The purpose of any medical monitoring/surveillance program is to keep workers safe from adverse health effects related to working with hazardous waste, or materials such as chemicals, toxins, radioactive materials, or any other type of dangerous substance. It can serve as an “early warning system” to identify otherwise unidentified workplace exposures and to identify adverse health effects before they become major health problems. OSHA has promulgated standards for Hazardous Waste Operations and Emergency Response (Hazwoper 29 CFR 1926.65) for the construction industry, and 29 CFR 1910.120 for all other industries. These regulations also cover those individuals who handle hazardous materials (Hazmat). The regulations apply to workers who fall into the following risk categories:
- Workers exposed to hazardous substances or health hazards at or above the permissible exposure limits (PEL), or if there is no PEL, above other advisory agency exposure levels
- Workers who wear a respirator for more than 30 days per year (or as required under the OSHA Respiratory Protection Standard 29 CFR 1910.134)
- Workers who develop injury or illness related to possible overexposure to hazardous substances, or from activities related to hazardous waste operations or emergency response
- Workers who are on the Hazmat Team
Hazwoper/Hazmat medical exams must be performed at baseline, annually, post known overexposure, or if the employee is manifesting signs and symptoms of overexposure, and also at the exit of employment. Some workers, due to underlying medical conditions, will require more frequent exams. Conversely, if the occupational physician deems it appropriate, based on the worker’s health, and exposure risk, the exam can be performed biennially.
OSHA does not specify the exam components beyond the basic medical and work history and an evaluation of the ability to wear personal protective equipment (PPE). The OSHA standard does reference the National Institute for Occupational Safety and Health (NIOSH) document, “Occupational Safety and Health Guidance Manual for Hazardous Waste Site Activities”, which was written in October 1985. That document, which has been the industry standard for best practices in Hazwoper/Hazmat medical surveillance programs, calls for a history and physical exam, blood work (including complete blood count, chemistry panel, and urinalysis), chest x-ray, EKG, and pulmonary function test. It also can include an audiogram if the employee is in a hearing conservation program. Other tests (e.g. cardiac stress test) can be ordered at the discretion of the examiner.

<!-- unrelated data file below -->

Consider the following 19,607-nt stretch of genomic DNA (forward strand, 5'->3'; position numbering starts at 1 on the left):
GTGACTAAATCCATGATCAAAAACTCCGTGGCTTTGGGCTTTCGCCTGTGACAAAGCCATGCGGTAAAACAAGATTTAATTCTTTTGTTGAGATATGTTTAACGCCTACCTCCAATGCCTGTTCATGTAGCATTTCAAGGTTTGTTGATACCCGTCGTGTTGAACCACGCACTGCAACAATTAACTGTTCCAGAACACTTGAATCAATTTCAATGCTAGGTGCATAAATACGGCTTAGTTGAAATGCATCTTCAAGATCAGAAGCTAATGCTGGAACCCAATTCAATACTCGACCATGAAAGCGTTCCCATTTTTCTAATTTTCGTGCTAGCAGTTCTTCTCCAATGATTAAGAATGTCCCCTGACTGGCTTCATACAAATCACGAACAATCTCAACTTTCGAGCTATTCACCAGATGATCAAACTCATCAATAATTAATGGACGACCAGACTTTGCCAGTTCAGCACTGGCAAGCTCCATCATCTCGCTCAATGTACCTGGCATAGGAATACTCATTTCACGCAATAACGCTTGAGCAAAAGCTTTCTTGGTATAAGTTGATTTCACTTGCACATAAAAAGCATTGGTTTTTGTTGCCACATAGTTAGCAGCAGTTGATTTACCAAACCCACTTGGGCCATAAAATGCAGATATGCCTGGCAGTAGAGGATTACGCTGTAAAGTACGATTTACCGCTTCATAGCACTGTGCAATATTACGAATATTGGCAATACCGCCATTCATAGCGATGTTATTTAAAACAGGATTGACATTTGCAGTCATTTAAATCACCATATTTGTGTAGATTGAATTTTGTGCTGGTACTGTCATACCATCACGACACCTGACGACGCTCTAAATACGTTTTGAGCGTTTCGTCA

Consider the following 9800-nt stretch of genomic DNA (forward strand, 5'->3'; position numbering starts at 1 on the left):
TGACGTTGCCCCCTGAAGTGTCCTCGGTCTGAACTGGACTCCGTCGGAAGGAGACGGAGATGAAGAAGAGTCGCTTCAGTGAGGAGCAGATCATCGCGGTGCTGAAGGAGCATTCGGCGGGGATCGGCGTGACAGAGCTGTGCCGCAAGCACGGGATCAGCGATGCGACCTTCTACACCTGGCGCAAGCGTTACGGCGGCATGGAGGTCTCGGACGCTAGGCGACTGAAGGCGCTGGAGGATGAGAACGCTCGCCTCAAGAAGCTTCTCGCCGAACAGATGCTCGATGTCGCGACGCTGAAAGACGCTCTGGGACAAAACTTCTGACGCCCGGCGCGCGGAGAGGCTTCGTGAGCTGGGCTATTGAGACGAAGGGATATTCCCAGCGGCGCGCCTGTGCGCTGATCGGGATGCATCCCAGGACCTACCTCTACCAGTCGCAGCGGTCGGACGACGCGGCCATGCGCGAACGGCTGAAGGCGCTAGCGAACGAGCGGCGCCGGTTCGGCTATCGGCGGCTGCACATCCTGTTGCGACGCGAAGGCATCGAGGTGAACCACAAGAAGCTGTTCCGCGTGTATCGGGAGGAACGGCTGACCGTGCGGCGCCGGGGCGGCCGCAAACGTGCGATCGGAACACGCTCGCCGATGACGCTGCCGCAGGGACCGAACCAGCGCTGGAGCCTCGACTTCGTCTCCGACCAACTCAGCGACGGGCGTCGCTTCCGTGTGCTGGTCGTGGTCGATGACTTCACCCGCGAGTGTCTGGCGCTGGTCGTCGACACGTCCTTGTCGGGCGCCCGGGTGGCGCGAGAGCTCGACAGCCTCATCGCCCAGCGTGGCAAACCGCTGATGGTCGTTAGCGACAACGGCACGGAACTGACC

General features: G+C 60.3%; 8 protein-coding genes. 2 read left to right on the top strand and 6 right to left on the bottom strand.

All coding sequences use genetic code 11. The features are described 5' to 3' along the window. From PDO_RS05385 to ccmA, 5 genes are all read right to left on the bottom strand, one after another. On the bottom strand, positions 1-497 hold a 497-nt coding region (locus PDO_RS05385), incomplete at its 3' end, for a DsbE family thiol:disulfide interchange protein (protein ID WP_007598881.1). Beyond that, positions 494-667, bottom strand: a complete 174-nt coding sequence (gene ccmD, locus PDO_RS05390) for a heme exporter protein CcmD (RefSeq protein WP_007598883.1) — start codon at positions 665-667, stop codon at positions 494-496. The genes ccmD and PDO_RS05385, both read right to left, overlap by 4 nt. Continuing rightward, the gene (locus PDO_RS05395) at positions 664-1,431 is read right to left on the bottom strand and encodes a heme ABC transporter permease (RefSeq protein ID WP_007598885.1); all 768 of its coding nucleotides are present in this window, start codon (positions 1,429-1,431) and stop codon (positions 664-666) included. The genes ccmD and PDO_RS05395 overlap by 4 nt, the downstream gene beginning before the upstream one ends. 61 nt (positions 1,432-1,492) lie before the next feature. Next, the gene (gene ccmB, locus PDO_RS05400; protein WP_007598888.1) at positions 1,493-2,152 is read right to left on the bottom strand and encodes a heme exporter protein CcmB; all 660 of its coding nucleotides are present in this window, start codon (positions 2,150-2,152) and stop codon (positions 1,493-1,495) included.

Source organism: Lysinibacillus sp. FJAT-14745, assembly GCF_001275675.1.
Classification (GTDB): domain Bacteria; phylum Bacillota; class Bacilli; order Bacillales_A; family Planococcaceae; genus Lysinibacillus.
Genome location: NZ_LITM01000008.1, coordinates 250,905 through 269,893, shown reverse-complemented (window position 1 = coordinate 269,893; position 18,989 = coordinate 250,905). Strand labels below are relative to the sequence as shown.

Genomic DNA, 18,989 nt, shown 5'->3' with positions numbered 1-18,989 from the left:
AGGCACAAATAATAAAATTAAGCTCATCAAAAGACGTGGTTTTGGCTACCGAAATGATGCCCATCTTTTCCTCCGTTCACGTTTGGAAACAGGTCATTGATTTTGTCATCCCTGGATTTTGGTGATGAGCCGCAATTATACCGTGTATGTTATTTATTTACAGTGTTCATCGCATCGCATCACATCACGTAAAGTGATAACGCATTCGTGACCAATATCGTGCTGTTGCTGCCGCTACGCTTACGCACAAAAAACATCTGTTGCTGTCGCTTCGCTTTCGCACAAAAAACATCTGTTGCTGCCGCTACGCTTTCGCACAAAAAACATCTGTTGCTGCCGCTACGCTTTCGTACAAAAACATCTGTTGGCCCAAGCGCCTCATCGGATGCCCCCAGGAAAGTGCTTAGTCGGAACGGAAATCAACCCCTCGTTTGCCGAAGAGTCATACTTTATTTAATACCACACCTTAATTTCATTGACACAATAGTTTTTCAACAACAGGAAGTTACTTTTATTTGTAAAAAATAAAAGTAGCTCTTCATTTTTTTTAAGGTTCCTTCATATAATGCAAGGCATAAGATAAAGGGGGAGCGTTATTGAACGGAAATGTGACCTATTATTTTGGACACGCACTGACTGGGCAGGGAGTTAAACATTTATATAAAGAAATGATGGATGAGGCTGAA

The blood work provides useful information about kidney, liver, and bone marrow function which can be adversely affected by chemical exposures. Other specific tests can be included if there are known exposures to heavy metals (e.g. lead, mercury, cadmium, arsenic) or to other dangerous substances/chemicals such as organophosphate pesticides, or polychlorinated biphenyls (PCB’s).
The employee must be informed of the results of their exam and provided any recommendations for treatment or follow-up. The physician letter must include “whether the employee has any detected medical conditions which would place the employee at increased risk of material impairment of the employee’s health from work in hazardous waste operations or emergency response, or from respirator use.”
The employer must also be informed of the results of the employee’s medical evaluation, but the examiner must not reveal any “specific findings or diagnoses unrelated to occupational exposure.”
If an employee is getting over-exposed to hazardous waste or materials and is beginning to manifest adverse health effects, the employer must then determine the cause of the over-exposure through industrial hygiene testing, and then review work practices, and use of PPE. Once the problem is identified, appropriate corrective action can be taken.
In conclusion, Hazwoper/Hazmat medical surveillance exams provide a critical “fail-safe” mechanism for detecting adverse health effects in workers who handle hazardous waste or hazardous materials. Occupational Health physicians can guide companies in developing an exam program that specifically addresses the unique exposures that are likely to be encountered in the type of work that is being performed at a particular company.